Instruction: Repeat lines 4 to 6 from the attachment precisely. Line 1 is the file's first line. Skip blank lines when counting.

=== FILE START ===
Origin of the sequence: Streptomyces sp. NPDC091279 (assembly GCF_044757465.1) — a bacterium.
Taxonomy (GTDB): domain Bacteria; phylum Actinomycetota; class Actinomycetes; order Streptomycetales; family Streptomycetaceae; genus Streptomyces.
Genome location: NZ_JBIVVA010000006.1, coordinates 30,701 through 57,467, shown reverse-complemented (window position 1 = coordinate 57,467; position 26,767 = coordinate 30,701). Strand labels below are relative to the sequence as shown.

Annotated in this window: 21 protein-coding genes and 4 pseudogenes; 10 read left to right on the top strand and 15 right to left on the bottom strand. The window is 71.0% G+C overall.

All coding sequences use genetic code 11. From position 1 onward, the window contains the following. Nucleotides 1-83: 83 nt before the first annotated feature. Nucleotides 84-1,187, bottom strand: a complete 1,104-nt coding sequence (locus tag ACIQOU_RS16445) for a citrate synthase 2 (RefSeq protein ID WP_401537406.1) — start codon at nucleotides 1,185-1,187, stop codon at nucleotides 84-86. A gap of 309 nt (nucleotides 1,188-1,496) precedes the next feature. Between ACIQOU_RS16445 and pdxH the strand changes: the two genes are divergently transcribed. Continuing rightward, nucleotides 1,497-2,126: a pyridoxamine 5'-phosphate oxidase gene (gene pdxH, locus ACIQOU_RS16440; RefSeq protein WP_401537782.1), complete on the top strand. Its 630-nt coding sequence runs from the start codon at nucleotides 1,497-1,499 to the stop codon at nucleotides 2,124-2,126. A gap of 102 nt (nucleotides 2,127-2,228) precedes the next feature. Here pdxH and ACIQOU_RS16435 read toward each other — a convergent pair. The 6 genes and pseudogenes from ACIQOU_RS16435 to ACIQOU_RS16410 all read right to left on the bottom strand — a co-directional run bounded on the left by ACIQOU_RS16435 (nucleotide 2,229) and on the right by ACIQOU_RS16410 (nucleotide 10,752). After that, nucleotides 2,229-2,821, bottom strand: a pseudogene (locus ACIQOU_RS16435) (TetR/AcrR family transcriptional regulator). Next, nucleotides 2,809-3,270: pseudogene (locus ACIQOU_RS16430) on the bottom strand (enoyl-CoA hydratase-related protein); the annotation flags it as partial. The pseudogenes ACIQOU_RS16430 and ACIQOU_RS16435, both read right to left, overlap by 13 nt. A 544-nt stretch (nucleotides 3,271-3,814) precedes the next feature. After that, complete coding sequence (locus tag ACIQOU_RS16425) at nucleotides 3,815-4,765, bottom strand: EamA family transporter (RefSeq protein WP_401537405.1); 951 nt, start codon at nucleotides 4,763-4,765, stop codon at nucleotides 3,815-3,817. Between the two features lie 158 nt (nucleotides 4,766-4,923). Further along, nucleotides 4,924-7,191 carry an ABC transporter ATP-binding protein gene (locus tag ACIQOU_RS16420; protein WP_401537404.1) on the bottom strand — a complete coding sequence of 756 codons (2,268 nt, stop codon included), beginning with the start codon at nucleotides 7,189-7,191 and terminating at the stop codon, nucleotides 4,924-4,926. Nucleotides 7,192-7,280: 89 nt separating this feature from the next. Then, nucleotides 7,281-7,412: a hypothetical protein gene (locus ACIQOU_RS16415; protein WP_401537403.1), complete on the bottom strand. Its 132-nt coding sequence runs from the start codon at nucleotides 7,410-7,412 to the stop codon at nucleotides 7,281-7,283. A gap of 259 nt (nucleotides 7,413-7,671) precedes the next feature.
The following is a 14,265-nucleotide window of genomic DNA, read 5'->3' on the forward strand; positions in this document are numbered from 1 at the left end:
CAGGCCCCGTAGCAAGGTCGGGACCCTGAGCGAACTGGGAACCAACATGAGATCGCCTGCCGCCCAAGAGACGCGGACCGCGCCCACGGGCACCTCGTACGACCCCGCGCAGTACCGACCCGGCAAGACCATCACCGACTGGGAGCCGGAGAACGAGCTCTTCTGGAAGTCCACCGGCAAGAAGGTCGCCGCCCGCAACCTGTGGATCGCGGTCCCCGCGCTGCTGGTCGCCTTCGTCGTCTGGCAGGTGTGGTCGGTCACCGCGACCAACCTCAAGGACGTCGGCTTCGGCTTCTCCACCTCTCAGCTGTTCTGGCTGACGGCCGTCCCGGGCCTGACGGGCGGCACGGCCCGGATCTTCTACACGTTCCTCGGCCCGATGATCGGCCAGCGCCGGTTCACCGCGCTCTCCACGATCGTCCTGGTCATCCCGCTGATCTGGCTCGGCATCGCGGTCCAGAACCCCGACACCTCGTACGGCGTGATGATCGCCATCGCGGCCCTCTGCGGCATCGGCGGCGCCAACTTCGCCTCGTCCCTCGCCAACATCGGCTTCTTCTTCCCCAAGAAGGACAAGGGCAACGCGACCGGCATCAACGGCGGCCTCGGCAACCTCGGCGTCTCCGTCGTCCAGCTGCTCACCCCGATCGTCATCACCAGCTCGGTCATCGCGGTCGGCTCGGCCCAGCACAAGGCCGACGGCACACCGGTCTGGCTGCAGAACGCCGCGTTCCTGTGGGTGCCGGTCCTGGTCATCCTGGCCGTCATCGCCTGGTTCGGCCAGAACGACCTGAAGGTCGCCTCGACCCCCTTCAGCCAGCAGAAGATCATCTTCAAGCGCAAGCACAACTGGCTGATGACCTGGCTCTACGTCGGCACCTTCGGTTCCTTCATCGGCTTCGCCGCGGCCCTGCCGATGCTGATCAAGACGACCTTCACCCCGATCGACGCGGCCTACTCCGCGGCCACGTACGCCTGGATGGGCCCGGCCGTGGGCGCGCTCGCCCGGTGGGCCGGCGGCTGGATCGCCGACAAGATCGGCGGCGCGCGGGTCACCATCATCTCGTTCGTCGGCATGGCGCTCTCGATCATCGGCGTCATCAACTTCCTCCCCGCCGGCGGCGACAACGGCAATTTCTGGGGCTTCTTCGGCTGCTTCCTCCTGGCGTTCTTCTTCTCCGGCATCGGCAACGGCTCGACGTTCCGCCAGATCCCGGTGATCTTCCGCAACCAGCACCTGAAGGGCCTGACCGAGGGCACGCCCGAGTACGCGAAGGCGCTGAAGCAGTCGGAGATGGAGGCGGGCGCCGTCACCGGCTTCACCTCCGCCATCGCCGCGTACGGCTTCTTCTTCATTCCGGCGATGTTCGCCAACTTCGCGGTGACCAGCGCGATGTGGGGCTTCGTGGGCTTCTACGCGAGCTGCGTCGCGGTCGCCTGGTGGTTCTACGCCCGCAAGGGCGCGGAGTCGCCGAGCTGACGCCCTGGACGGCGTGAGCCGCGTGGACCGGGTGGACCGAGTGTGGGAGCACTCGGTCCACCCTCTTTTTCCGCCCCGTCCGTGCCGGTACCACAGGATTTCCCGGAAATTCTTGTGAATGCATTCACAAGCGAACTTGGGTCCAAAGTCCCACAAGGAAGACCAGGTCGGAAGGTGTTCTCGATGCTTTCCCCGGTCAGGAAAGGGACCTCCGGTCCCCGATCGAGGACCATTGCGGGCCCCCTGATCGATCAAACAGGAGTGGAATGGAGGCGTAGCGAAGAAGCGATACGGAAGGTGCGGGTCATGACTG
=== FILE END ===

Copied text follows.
Annotated in this window: 21 protein-coding genes and 4 pseudogenes; 10 read left to right on the top strand and 15 right to left on the bottom strand. The window is 71.0% G+C overall.

All coding sequences use genetic code 11. From position 1 onward, the window contains the following. Nucleotides 1-83: 83 nt before the first annotated feature. Nucleotides 84-1,187, bottom strand: a complete 1,104-nt coding sequence (locus tag ACIQOU_RS16445) for a citrate synthase 2 (RefSeq protein ID WP_401537406.1) — start codon at nucleotides 1,185-1,187, stop codon at nucleotides 84-86. A gap of 309 nt (nucleotides 1,188-1,496) precedes the next feature. Between ACIQOU_RS16445 and pdxH the strand changes: the two genes are divergently transcribed. Continuing rightward, nucleotides 1,497-2,126: a pyridoxamine 5'-phosphate oxidase gene (gene pdxH, locus ACIQOU_RS16440; RefSeq protein WP_401537782.1), complete on the top strand. Its 630-nt coding sequence runs from the start codon at nucleotides 1,497-1,499 to the stop codon at nucleotides 2,124-2,126. A gap of 102 nt (nucleotides 2,127-2,228) precedes the next feature. Here pdxH and ACIQOU_RS16435 read toward each other — a convergent pair. The 6 genes and pseudogenes from ACIQOU_RS16435 to ACIQOU_RS16410 all read right to left on the bottom strand — a co-directional run bounded on the left by ACIQOU_RS16435 (nucleotide 2,229) and on the right by ACIQOU_RS16410 (nucleotide 10,752). After that, nucleotides 2,229-2,821, bottom strand: a pseudogene (locus ACIQOU_RS16435) (TetR/AcrR family transcriptional regulator). Next, nucleotides 2,809-3,270: pseudogene (locus ACIQOU_RS16430) on the bottom strand (enoyl-CoA hydratase-related protein); the annotation flags it as partial. The pseudogenes ACIQOU_RS16430 and ACIQOU_RS16435, both read right to left, overlap by 13 nt. A 544-nt stretch (nucleotides 3,271-3,814) precedes the next feature. After that, complete coding sequence (locus tag ACIQOU_RS16425) at nucleotides 3,815-4,765, bottom strand: EamA family transporter (RefSeq protein WP_401537405.1); 951 nt, start codon at nucleotides 4,763-4,765, stop codon at nucleotides 3,815-3,817. Between the two features lie 158 nt (nucleotides 4,766-4,923). Further along, nucleotides 4,924-7,191 carry an ABC transporter ATP-binding protein gene (locus tag ACIQOU_RS16420; protein WP_401537404.1) on the bottom strand — a complete coding sequence of 756 codons (2,268 nt, stop codon included), beginning with the start codon at nucleotides 7,189-7,191 and terminating at the stop codon, nucleotides 4,924-4,926. Nucleotides 7,192-7,280: 89 nt separating this feature from the next. Then, nucleotides 7,281-7,412: a hypothetical protein gene (locus ACIQOU_RS16415; protein WP_401537403.1), complete on the bottom strand. Its 132-nt coding sequence runs from the start codon at nucleotides 7,410-7,412 to the stop codon at nucleotides 7,281-7,283. A gap of 259 nt (nucleotides 7,413-7,671) precedes the next feature.
The following is a 14,265-nucleotide window of genomic DNA, read 5'->3' on the forward strand; positions in this document are numbered from 1 at the left end: